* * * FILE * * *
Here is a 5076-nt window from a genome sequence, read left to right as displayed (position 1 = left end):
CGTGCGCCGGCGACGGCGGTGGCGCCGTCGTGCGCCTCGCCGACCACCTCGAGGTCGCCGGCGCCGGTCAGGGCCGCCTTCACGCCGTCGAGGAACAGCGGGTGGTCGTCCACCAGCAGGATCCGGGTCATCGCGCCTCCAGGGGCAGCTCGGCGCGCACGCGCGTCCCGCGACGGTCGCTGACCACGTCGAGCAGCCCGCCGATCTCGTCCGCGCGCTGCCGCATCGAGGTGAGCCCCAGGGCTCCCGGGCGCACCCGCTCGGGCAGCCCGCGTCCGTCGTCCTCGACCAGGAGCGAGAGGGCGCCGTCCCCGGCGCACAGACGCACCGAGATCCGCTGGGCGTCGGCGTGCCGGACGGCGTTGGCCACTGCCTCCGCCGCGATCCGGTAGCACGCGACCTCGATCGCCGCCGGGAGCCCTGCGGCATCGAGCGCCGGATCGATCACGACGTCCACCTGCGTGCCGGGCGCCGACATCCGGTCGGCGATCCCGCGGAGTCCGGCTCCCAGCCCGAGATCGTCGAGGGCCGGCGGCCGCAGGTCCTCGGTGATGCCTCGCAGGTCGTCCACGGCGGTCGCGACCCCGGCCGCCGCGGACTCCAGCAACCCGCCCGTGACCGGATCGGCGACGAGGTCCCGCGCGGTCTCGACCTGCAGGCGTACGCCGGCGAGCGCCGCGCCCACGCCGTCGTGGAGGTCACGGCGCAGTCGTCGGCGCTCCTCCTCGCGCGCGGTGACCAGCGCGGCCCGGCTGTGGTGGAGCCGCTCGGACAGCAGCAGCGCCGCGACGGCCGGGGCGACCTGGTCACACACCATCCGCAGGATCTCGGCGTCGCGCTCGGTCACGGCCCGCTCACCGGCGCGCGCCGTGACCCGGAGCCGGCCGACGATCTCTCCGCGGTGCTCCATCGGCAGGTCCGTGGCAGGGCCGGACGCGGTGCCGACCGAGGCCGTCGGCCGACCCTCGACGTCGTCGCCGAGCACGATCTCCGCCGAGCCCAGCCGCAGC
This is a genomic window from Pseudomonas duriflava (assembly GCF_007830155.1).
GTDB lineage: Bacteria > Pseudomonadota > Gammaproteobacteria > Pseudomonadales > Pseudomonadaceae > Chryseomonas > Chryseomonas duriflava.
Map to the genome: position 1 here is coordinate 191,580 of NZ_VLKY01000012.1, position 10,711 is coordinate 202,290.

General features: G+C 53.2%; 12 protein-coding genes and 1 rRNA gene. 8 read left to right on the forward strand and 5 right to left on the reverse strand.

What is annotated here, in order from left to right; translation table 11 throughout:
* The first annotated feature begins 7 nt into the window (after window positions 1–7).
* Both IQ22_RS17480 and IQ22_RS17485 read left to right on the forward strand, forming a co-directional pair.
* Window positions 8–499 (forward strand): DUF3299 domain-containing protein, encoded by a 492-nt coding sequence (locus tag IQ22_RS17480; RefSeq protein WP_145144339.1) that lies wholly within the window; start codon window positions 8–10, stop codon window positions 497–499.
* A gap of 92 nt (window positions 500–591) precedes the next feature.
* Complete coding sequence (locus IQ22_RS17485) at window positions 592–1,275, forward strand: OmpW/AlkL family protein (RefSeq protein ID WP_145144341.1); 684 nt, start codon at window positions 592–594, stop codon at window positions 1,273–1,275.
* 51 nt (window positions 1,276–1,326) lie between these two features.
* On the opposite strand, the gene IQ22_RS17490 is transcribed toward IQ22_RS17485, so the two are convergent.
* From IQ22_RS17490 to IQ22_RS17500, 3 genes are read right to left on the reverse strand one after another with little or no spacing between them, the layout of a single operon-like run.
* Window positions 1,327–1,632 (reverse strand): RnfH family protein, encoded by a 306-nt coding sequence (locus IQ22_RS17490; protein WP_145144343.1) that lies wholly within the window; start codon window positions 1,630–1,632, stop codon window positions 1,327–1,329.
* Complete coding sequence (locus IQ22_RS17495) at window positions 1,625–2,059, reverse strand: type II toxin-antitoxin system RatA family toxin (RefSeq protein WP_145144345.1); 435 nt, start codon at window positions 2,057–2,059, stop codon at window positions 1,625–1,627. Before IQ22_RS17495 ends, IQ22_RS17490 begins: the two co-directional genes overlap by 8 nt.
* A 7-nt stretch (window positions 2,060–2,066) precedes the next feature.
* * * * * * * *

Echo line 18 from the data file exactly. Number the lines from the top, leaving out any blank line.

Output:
* A 7-nt stretch (window positions 2,060–2,066) precedes the next feature.